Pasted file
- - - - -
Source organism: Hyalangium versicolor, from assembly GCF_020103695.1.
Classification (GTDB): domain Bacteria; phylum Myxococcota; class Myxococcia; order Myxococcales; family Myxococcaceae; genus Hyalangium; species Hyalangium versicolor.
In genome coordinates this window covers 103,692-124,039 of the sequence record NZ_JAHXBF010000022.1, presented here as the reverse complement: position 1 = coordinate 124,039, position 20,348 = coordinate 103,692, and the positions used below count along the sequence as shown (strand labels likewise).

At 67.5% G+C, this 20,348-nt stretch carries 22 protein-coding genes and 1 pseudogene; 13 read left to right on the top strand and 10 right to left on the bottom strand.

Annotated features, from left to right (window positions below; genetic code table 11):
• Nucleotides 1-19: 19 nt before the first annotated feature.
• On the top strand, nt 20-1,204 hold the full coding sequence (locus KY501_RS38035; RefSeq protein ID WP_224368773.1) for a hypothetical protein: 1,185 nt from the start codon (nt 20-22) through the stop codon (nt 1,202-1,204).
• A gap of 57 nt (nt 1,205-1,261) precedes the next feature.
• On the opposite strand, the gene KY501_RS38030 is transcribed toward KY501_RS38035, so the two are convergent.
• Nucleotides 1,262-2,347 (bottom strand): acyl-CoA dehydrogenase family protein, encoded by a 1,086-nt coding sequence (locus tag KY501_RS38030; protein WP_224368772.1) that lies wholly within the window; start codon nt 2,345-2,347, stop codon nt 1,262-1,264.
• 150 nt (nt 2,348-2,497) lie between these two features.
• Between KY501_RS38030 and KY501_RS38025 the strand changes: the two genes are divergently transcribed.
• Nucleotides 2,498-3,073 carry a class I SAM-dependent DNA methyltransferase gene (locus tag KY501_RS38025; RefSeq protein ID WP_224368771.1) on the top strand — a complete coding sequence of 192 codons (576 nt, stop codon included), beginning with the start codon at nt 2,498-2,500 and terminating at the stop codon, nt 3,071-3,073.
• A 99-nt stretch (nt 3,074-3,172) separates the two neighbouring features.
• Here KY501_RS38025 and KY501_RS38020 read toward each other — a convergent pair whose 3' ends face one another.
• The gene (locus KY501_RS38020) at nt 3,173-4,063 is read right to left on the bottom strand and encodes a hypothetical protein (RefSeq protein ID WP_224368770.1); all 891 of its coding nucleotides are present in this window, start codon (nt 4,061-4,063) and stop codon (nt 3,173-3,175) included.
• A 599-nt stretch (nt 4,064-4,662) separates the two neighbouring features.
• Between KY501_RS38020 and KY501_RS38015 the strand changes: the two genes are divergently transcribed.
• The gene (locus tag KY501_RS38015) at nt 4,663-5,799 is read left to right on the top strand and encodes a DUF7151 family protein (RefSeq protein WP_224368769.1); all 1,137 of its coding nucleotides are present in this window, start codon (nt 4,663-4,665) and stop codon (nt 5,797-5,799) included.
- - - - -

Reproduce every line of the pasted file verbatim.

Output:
Source organism: Hyalangium versicolor, from assembly GCF_020103695.1.
Classification (GTDB): domain Bacteria; phylum Myxococcota; class Myxococcia; order Myxococcales; family Myxococcaceae; genus Hyalangium; species Hyalangium versicolor.
In genome coordinates this window covers 103,692-124,039 of the sequence record NZ_JAHXBF010000022.1, presented here as the reverse complement: position 1 = coordinate 124,039, position 20,348 = coordinate 103,692, and the positions used below count along the sequence as shown (strand labels likewise).

At 67.5% G+C, this 20,348-nt stretch carries 22 protein-coding genes and 1 pseudogene; 13 read left to right on the top strand and 10 right to left on the bottom strand.

Annotated features, from left to right (window positions below; genetic code table 11):
• Nucleotides 1-19: 19 nt before the first annotated feature.
• On the top strand, nt 20-1,204 hold the full coding sequence (locus KY501_RS38035; RefSeq protein ID WP_224368773.1) for a hypothetical protein: 1,185 nt from the start codon (nt 20-22) through the stop codon (nt 1,202-1,204).
• A gap of 57 nt (nt 1,205-1,261) precedes the next feature.
• On the opposite strand, the gene KY501_RS38030 is transcribed toward KY501_RS38035, so the two are convergent.
• Nucleotides 1,262-2,347 (bottom strand): acyl-CoA dehydrogenase family protein, encoded by a 1,086-nt coding sequence (locus tag KY501_RS38030; protein WP_224368772.1) that lies wholly within the window; start codon nt 2,345-2,347, stop codon nt 1,262-1,264.
• 150 nt (nt 2,348-2,497) lie between these two features.
• Between KY501_RS38030 and KY501_RS38025 the strand changes: the two genes are divergently transcribed.
• Nucleotides 2,498-3,073 carry a class I SAM-dependent DNA methyltransferase gene (locus tag KY501_RS38025; RefSeq protein ID WP_224368771.1) on the top strand — a complete coding sequence of 192 codons (576 nt, stop codon included), beginning with the start codon at nt 2,498-2,500 and terminating at the stop codon, nt 3,071-3,073.
• A 99-nt stretch (nt 3,074-3,172) separates the two neighbouring features.
• Here KY501_RS38025 and KY501_RS38020 read toward each other — a convergent pair whose 3' ends face one another.
• The gene (locus KY501_RS38020) at nt 3,173-4,063 is read right to left on the bottom strand and encodes a hypothetical protein (RefSeq protein ID WP_224368770.1); all 891 of its coding nucleotides are present in this window, start codon (nt 4,061-4,063) and stop codon (nt 3,173-3,175) included.
• A 599-nt stretch (nt 4,064-4,662) separates the two neighbouring features.
• Between KY501_RS38020 and KY501_RS38015 the strand changes: the two genes are divergently transcribed.
• The gene (locus tag KY501_RS38015) at nt 4,663-5,799 is read left to right on the top strand and encodes a DUF7151 family protein (RefSeq protein WP_224368769.1); all 1,137 of its coding nucleotides are present in this window, start codon (nt 4,663-4,665) and stop codon (nt 5,797-5,799) included.